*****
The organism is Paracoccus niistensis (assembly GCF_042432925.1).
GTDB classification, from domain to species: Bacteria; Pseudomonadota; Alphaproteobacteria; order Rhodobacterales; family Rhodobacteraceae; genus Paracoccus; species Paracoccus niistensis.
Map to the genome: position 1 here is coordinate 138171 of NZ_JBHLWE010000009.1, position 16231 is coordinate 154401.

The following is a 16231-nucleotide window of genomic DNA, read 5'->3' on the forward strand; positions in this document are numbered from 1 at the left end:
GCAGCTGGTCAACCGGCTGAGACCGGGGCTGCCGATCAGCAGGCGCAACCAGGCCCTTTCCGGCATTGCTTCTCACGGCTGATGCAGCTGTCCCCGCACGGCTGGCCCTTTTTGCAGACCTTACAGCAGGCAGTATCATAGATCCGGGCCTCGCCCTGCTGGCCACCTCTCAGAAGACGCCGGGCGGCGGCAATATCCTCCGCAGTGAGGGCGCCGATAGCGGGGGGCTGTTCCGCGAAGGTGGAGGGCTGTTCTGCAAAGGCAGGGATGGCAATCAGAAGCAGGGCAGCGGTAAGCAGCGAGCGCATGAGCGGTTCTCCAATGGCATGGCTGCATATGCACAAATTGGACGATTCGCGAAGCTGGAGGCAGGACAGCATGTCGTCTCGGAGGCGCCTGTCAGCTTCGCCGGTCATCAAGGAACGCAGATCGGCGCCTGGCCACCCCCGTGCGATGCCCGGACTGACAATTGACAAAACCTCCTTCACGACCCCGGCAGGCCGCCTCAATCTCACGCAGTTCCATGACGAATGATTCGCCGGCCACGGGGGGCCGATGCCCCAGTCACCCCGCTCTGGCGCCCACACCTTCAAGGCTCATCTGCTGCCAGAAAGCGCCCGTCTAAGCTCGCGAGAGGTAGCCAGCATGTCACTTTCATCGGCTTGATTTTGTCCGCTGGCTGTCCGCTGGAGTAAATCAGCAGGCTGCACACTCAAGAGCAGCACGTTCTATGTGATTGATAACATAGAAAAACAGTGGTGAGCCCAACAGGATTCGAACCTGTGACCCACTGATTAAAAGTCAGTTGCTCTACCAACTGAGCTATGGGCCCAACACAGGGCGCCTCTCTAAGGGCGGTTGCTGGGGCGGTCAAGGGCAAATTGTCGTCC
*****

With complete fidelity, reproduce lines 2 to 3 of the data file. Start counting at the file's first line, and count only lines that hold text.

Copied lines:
GTDB classification, from domain to species: Bacteria; Pseudomonadota; Alphaproteobacteria; order Rhodobacterales; family Rhodobacteraceae; genus Paracoccus; species Paracoccus niistensis.
Map to the genome: position 1 here is coordinate 138171 of NZ_JBHLWE010000009.1, position 16231 is coordinate 154401.